How to Invest in Gold and Have It Pay You Income

Since early 2016, gold has been one of the hottest-performing commodities in the market. Gold is up nearly 25% year to date, and the reasons why should not be a surprise.

But before I get into the bullish case for gold, I must make one thing clear.

Long-time readers know that I am no basement-dwelling gold bug. I don’t hide bars in my backyard waiting for the Apocalypse, and I don’t consider gold a good long term investment.

Simply put, when it comes to investing, I look for well-run companies and nice fat dividends. That’s where physical gold falls short. It doesn’t pay a dividend.

I do, however, find one sub niche in gold to be a great way to make short and medium term profits. And in a moment, I’ll share the details.

But before we get to that, I want to make sure you’re caught up to speed on the basic case for gold.

Most investors are familiar with the basic arguments for gold — it serves as an inflation and currency hedge, performs well in low-interest environments, and is a store of value in times of uncertainty. Right now, all of these factors are at play, creating an incredibly bullish environment for the Midas metal.

What Drives The Gold Price?

One of the largest drivers for gold is that negative interest rates have become the go-to policy for countries around the world. Japan, Switzerland, Sweden and Denmark are just a few of the countries issuing debt that require the lender to pay interest. It’s a backward concept, but these negative interest rates are causing investors to flock from government bonds into hard assets such as gold. Why buy a bond and lose principal to begin with or store money in a bank account and pay interest on your deposit when you can buy gold and maintain your wealth?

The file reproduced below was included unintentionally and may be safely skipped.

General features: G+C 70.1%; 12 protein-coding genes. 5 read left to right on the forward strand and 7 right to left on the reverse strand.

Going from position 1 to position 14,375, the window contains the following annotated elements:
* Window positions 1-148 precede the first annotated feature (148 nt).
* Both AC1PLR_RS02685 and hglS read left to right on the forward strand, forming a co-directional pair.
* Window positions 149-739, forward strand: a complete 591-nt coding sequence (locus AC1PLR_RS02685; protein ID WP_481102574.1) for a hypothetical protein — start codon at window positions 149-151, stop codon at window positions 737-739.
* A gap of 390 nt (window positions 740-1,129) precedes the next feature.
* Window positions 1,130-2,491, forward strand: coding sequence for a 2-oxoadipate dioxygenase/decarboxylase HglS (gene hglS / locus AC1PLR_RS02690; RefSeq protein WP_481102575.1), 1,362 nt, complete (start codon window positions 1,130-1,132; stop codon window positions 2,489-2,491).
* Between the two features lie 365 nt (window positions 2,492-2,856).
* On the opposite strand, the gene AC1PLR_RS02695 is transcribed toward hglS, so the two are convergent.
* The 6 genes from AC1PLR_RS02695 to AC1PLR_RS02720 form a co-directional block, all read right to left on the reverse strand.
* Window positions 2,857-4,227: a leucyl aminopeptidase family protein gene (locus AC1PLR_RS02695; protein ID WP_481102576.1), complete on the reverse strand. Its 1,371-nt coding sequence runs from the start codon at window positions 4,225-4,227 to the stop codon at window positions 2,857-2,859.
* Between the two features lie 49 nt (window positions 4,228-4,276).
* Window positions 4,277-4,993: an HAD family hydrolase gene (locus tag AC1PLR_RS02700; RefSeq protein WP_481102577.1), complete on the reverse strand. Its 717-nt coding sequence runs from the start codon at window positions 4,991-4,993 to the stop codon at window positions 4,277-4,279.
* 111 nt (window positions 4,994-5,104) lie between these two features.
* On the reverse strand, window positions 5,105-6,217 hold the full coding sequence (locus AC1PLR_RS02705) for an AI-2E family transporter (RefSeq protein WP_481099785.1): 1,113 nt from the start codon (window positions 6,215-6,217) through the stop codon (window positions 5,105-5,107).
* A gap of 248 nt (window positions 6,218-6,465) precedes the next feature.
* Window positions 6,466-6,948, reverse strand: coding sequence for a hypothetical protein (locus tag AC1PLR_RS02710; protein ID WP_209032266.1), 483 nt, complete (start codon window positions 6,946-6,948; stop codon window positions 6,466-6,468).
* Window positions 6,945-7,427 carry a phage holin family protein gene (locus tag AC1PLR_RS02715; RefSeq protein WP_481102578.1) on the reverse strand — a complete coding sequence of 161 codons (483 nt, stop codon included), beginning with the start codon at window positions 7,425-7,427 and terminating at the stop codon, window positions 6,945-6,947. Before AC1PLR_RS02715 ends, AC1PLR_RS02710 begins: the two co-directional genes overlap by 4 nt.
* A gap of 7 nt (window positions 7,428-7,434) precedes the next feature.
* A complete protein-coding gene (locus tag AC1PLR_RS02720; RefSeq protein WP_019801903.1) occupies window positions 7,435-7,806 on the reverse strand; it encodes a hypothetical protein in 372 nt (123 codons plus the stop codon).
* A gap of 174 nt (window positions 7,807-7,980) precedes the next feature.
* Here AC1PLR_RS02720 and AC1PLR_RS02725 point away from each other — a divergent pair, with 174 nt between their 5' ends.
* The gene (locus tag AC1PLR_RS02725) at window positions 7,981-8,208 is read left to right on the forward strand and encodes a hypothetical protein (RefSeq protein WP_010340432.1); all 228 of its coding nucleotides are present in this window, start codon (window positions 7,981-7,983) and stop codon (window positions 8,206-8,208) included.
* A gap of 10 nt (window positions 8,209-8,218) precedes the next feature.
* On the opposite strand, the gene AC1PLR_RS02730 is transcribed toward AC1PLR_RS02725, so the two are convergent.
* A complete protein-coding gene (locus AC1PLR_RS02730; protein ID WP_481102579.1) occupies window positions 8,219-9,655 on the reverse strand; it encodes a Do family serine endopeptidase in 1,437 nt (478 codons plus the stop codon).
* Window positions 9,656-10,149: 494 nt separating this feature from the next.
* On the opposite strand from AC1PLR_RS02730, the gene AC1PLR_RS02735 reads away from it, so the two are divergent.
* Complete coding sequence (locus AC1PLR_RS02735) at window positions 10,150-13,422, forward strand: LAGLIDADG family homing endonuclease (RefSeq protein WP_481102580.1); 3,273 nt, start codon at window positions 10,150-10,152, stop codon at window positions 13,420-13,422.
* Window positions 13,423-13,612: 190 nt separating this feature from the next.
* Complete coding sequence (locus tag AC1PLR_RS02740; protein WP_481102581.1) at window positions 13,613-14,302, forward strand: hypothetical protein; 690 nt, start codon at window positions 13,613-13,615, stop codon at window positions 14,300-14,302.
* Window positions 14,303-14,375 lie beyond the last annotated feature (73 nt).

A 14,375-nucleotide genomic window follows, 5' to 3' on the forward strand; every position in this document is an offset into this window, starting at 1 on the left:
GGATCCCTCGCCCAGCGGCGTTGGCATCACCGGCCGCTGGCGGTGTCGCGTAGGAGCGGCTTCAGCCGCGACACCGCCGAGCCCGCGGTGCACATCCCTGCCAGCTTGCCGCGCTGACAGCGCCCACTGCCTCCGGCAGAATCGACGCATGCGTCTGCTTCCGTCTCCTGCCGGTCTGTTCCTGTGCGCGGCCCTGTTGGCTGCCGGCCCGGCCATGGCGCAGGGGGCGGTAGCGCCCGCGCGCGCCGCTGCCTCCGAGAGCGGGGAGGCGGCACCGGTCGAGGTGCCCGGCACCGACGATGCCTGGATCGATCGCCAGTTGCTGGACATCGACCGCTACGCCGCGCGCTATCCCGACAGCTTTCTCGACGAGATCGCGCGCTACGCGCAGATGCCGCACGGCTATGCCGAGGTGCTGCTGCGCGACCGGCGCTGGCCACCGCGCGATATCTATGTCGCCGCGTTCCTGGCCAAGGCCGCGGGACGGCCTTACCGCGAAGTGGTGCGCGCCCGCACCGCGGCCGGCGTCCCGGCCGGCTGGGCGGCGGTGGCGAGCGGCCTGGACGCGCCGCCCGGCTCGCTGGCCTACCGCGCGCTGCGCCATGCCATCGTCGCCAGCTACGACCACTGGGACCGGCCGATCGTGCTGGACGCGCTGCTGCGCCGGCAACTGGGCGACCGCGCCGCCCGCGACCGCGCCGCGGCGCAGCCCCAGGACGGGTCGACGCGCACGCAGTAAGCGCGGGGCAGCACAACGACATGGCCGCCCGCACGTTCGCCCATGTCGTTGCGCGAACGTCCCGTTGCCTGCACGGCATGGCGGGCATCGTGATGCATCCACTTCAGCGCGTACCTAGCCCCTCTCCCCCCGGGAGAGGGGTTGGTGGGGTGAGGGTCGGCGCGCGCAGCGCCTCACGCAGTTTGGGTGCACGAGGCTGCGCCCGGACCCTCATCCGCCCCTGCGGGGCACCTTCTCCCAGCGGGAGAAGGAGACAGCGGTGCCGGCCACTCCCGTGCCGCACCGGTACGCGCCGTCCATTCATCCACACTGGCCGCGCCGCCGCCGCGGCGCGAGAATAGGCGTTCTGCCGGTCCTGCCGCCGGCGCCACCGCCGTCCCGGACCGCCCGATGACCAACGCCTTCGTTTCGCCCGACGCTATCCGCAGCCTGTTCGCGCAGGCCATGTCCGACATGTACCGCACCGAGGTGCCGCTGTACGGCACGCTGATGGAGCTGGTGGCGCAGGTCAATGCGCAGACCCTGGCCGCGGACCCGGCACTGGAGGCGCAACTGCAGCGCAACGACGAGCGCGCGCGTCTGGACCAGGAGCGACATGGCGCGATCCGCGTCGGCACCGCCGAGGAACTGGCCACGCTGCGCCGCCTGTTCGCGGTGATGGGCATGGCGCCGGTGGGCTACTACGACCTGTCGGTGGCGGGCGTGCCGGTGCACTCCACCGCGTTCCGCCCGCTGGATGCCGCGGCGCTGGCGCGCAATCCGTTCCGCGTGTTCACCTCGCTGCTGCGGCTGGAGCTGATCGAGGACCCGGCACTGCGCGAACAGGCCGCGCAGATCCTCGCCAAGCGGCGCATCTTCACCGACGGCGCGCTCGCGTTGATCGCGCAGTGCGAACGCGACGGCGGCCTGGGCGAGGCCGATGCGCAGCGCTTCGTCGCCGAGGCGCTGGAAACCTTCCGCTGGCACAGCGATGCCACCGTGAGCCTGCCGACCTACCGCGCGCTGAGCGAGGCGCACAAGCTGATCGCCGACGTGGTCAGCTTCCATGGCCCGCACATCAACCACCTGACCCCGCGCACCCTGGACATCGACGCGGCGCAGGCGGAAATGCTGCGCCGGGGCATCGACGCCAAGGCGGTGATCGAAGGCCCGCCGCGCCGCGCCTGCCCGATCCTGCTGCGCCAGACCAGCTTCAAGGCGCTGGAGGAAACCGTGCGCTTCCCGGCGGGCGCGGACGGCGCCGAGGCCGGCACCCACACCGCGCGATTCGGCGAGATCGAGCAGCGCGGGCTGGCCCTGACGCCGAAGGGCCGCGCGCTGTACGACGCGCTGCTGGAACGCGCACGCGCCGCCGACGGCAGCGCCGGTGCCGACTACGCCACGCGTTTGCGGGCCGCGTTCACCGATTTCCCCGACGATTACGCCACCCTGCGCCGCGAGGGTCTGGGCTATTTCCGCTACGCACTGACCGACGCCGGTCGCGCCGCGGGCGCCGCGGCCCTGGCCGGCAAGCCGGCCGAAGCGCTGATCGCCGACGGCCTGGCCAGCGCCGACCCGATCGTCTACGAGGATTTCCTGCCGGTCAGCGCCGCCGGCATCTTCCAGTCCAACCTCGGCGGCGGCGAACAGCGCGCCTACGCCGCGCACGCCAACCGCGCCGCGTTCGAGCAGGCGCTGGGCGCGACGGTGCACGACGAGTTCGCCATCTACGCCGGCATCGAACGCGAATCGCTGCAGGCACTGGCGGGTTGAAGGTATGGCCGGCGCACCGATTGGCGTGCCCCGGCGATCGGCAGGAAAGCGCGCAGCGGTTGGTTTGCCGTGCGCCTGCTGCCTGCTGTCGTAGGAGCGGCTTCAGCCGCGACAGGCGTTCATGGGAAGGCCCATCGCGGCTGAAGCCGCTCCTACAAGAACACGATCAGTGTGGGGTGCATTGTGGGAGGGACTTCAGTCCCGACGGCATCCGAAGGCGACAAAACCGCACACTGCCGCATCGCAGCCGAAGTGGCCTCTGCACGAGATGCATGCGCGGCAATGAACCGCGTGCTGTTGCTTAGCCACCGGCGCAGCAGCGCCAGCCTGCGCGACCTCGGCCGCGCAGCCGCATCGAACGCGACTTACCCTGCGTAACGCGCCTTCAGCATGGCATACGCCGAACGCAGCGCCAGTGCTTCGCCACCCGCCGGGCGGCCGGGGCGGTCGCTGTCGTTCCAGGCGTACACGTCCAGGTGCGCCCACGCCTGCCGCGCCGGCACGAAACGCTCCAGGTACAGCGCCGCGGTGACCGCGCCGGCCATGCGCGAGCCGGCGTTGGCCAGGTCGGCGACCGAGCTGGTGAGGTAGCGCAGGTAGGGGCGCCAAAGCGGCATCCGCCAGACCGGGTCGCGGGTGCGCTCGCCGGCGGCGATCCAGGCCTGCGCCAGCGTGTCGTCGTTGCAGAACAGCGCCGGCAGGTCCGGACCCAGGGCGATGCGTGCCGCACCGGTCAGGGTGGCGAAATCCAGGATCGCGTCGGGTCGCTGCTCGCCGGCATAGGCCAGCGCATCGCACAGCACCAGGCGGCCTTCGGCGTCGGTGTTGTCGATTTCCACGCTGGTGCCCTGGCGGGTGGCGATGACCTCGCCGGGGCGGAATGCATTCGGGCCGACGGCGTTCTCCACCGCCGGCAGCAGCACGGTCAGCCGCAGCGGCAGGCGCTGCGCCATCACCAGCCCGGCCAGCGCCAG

The amount of negative-yielding assets has grown exponentially since 2014. Right now, close to a quarter of all the fixed-income assets in the world have a negative yield. Just check out the chart below!

Negative interest rates

Source: MarketWatch
[Click to enlarge]

When looking at the increase in negative yield assets, it is no wonder hard assets have seen such a spike in demand.

Now you might be thinking: Why didn’t gold rise in 2014 or 2015, when negative rates started becoming the norm?

Well, there is another factor we need to bring in here — the value of the US dollar.

When the dollar is strong, gold is weak.

In 2014 and 2015, the dollar became strong. This acted against the price of gold, even though negative interest rates were becoming popular.

It wasn’t until 2016, when the dollar became weaker, that gold started to gain value.

US Dollar

Source: MarketWatch
[Click to enlarge]

When the dollar began to fall, investors started scooping up gold. With added uncertainties from the global economy, such as the Brexit and other tensions between countries, investors began looking for safety by purchasing precious metals.

Gold the Hottest Commodity in 2016

It is always important to remember the many forces working on the price of gold. Right now, the biggest factors are the following:

  • The US cannot raise interest rates because the economy isn’t healthy enough
  • Countries are implementing negative interest rates in order to stimulate growth
  • Investors are weary of the economy and politics (e.g., Britain leaves the EU, so what else is going to happen?).